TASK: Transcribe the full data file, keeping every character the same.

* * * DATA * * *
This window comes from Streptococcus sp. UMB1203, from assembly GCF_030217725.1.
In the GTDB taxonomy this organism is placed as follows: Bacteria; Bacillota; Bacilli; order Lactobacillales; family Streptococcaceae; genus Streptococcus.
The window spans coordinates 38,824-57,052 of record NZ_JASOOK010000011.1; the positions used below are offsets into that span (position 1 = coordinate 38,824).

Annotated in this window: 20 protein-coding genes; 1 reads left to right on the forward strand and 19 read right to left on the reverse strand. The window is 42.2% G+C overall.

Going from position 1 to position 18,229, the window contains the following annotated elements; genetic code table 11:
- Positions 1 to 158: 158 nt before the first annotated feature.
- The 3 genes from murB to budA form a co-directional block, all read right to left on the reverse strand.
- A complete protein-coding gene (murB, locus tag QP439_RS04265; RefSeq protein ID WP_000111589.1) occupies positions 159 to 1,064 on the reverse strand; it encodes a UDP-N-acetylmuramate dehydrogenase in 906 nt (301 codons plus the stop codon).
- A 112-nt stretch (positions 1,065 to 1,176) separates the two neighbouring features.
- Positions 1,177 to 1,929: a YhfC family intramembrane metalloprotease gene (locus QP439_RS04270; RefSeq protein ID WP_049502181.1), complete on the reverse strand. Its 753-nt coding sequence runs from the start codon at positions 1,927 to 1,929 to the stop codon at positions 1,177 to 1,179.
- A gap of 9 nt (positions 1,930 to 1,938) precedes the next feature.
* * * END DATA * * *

This window comes from Streptococcus sp. UMB1203, from assembly GCF_030217725.1.
In the GTDB taxonomy this organism is placed as follows: Bacteria; Bacillota; Bacilli; order Lactobacillales; family Streptococcaceae; genus Streptococcus.
The window spans coordinates 38,824-57,052 of record NZ_JASOOK010000011.1; the positions used below are offsets into that span (position 1 = coordinate 38,824).

Annotated in this window: 20 protein-coding genes; 1 reads left to right on the forward strand and 19 read right to left on the reverse strand. The window is 42.2% G+C overall.

Going from position 1 to position 18,229, the window contains the following annotated elements; genetic code table 11:
- Positions 1 to 158: 158 nt before the first annotated feature.
- The 3 genes from murB to budA form a co-directional block, all read right to left on the reverse strand.
- A complete protein-coding gene (murB, locus tag QP439_RS04265; RefSeq protein ID WP_000111589.1) occupies positions 159 to 1,064 on the reverse strand; it encodes a UDP-N-acetylmuramate dehydrogenase in 906 nt (301 codons plus the stop codon).
- A 112-nt stretch (positions 1,065 to 1,176) separates the two neighbouring features.
- Positions 1,177 to 1,929: a YhfC family intramembrane metalloprotease gene (locus QP439_RS04270; RefSeq protein ID WP_049502181.1), complete on the reverse strand. Its 753-nt coding sequence runs from the start codon at positions 1,927 to 1,929 to the stop codon at positions 1,177 to 1,179.
- A gap of 9 nt (positions 1,930 to 1,938) precedes the next feature.